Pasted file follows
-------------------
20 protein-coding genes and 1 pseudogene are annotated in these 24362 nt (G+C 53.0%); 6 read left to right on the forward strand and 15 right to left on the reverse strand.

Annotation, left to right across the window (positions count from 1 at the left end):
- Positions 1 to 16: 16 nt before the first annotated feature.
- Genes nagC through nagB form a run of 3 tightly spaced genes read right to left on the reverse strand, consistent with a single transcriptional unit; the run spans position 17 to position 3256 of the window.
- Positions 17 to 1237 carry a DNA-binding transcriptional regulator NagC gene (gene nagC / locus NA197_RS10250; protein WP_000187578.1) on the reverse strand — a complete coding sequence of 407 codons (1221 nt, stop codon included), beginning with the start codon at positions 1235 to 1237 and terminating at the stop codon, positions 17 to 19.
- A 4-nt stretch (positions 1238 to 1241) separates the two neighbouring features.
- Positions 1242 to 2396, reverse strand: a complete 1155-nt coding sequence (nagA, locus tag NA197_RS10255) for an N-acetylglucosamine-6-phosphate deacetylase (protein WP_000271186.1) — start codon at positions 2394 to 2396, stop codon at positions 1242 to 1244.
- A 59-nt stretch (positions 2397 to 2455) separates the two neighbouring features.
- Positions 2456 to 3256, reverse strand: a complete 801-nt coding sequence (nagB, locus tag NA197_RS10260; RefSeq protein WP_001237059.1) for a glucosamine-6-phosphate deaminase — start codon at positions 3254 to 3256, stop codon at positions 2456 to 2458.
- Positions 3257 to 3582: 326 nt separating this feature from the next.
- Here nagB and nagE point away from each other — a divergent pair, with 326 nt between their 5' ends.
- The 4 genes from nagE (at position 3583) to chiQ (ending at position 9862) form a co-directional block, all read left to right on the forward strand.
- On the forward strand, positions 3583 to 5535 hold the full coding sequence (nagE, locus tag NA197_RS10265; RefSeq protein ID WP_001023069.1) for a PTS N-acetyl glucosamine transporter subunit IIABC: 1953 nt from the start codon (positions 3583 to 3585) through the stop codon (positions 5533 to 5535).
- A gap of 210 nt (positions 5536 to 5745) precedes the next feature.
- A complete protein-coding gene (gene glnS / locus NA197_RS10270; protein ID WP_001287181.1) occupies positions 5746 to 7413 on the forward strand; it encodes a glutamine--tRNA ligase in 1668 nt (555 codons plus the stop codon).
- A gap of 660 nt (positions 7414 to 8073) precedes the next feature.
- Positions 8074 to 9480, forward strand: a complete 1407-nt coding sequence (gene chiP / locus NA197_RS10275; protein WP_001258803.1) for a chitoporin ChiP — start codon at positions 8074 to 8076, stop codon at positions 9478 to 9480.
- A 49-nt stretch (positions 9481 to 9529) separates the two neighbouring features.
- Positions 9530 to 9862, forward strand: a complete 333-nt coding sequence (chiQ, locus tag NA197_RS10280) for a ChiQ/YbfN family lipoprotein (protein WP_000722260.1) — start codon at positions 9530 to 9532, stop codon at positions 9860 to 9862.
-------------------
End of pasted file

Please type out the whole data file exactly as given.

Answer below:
20 protein-coding genes and 1 pseudogene are annotated in these 24362 nt (G+C 53.0%); 6 read left to right on the forward strand and 15 right to left on the reverse strand.

Annotation, left to right across the window (positions count from 1 at the left end):
- Positions 1 to 16: 16 nt before the first annotated feature.
- Genes nagC through nagB form a run of 3 tightly spaced genes read right to left on the reverse strand, consistent with a single transcriptional unit; the run spans position 17 to position 3256 of the window.
- Positions 17 to 1237 carry a DNA-binding transcriptional regulator NagC gene (gene nagC / locus NA197_RS10250; protein WP_000187578.1) on the reverse strand — a complete coding sequence of 407 codons (1221 nt, stop codon included), beginning with the start codon at positions 1235 to 1237 and terminating at the stop codon, positions 17 to 19.
- A 4-nt stretch (positions 1238 to 1241) separates the two neighbouring features.
- Positions 1242 to 2396, reverse strand: a complete 1155-nt coding sequence (nagA, locus tag NA197_RS10255) for an N-acetylglucosamine-6-phosphate deacetylase (protein WP_000271186.1) — start codon at positions 2394 to 2396, stop codon at positions 1242 to 1244.
- A 59-nt stretch (positions 2397 to 2455) separates the two neighbouring features.
- Positions 2456 to 3256, reverse strand: a complete 801-nt coding sequence (nagB, locus tag NA197_RS10260; RefSeq protein WP_001237059.1) for a glucosamine-6-phosphate deaminase — start codon at positions 3254 to 3256, stop codon at positions 2456 to 2458.
- Positions 3257 to 3582: 326 nt separating this feature from the next.
- Here nagB and nagE point away from each other — a divergent pair, with 326 nt between their 5' ends.
- The 4 genes from nagE (at position 3583) to chiQ (ending at position 9862) form a co-directional block, all read left to right on the forward strand.
- On the forward strand, positions 3583 to 5535 hold the full coding sequence (nagE, locus tag NA197_RS10265; RefSeq protein ID WP_001023069.1) for a PTS N-acetyl glucosamine transporter subunit IIABC: 1953 nt from the start codon (positions 3583 to 3585) through the stop codon (positions 5533 to 5535).
- A gap of 210 nt (positions 5536 to 5745) precedes the next feature.
- A complete protein-coding gene (gene glnS / locus NA197_RS10270; protein ID WP_001287181.1) occupies positions 5746 to 7413 on the forward strand; it encodes a glutamine--tRNA ligase in 1668 nt (555 codons plus the stop codon).
- A gap of 660 nt (positions 7414 to 8073) precedes the next feature.
- Positions 8074 to 9480, forward strand: a complete 1407-nt coding sequence (gene chiP / locus NA197_RS10275; protein WP_001258803.1) for a chitoporin ChiP — start codon at positions 8074 to 8076, stop codon at positions 9478 to 9480.
- A 49-nt stretch (positions 9481 to 9529) separates the two neighbouring features.
- Positions 9530 to 9862, forward strand: a complete 333-nt coding sequence (chiQ, locus tag NA197_RS10280) for a ChiQ/YbfN family lipoprotein (protein WP_000722260.1) — start codon at positions 9530 to 9532, stop codon at positions 9860 to 9862.